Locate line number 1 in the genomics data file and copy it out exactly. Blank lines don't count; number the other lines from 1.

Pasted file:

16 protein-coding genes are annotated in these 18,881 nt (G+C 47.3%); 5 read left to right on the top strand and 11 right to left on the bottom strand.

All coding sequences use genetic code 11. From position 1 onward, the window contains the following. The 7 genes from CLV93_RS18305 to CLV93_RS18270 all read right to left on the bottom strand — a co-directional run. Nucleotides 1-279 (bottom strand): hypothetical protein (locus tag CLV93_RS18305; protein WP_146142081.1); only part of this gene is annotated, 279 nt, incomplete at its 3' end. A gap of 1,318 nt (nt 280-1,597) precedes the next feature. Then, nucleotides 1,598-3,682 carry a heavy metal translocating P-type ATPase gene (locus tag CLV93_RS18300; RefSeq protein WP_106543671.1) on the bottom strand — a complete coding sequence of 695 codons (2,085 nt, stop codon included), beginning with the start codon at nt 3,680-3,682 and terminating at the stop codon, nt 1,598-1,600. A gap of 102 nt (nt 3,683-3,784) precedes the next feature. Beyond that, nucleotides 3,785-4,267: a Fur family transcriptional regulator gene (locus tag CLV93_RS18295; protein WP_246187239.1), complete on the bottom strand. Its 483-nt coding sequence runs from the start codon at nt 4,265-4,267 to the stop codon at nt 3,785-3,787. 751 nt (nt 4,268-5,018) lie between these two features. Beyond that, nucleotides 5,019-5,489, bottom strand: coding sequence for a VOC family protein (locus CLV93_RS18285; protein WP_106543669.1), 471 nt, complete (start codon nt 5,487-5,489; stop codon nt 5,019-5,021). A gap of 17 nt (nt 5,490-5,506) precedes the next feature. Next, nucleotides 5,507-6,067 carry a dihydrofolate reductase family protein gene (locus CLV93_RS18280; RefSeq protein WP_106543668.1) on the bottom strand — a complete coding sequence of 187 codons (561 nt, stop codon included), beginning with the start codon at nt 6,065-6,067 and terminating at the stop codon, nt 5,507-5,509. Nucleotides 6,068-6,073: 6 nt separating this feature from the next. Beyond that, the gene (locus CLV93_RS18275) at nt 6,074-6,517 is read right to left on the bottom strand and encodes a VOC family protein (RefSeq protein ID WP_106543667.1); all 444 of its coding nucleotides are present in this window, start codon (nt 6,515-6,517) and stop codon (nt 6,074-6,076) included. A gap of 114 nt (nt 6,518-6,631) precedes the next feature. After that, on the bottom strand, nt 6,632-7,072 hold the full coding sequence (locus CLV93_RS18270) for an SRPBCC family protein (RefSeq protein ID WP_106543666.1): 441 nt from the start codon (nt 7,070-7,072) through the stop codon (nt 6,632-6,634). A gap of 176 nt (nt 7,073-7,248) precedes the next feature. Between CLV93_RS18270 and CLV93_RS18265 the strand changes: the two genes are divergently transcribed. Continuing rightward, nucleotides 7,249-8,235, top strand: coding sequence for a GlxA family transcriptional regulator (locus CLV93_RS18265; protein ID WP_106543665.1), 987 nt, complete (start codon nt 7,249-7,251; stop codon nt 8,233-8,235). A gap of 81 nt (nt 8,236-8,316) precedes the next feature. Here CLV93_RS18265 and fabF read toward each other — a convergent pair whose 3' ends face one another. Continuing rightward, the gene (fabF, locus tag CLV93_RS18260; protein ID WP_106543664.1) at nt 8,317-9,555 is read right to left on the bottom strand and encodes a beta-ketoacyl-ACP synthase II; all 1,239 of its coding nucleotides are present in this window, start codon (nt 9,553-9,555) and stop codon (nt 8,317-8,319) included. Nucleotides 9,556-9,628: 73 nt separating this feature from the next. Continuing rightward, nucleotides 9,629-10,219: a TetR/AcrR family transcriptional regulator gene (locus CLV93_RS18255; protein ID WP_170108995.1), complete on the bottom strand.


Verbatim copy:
16 protein-coding genes are annotated in these 18,881 nt (G+C 47.3%); 5 read left to right on the top strand and 11 right to left on the bottom strand.